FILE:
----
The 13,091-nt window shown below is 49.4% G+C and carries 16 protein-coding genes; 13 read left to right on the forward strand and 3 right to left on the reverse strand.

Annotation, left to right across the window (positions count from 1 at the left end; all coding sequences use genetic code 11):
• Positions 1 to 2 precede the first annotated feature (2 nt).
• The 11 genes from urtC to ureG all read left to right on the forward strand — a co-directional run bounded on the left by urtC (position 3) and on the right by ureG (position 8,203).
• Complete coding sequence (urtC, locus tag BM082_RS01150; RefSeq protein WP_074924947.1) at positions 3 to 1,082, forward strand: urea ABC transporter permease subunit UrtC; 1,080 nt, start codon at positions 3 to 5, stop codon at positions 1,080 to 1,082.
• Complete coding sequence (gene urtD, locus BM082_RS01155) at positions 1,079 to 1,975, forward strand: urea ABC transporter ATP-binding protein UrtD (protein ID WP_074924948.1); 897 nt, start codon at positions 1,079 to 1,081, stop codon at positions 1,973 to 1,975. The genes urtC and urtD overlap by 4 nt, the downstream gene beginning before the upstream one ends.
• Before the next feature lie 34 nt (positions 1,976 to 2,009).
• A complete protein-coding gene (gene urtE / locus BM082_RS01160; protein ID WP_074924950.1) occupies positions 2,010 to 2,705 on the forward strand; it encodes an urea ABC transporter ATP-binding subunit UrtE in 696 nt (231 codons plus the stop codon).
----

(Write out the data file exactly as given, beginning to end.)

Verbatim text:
The 13,091-nt window shown below is 49.4% G+C and carries 16 protein-coding genes; 13 read left to right on the forward strand and 3 right to left on the reverse strand.

Annotation, left to right across the window (positions count from 1 at the left end; all coding sequences use genetic code 11):
• Positions 1 to 2 precede the first annotated feature (2 nt).
• The 11 genes from urtC to ureG all read left to right on the forward strand — a co-directional run bounded on the left by urtC (position 3) and on the right by ureG (position 8,203).
• Complete coding sequence (urtC, locus tag BM082_RS01150; RefSeq protein WP_074924947.1) at positions 3 to 1,082, forward strand: urea ABC transporter permease subunit UrtC; 1,080 nt, start codon at positions 3 to 5, stop codon at positions 1,080 to 1,082.
• Complete coding sequence (gene urtD, locus BM082_RS01155) at positions 1,079 to 1,975, forward strand: urea ABC transporter ATP-binding protein UrtD (protein ID WP_074924948.1); 897 nt, start codon at positions 1,079 to 1,081, stop codon at positions 1,973 to 1,975. The genes urtC and urtD overlap by 4 nt, the downstream gene beginning before the upstream one ends.
• Before the next feature lie 34 nt (positions 1,976 to 2,009).
• A complete protein-coding gene (gene urtE / locus BM082_RS01160; protein ID WP_074924950.1) occupies positions 2,010 to 2,705 on the forward strand; it encodes an urea ABC transporter ATP-binding subunit UrtE in 696 nt (231 codons plus the stop codon).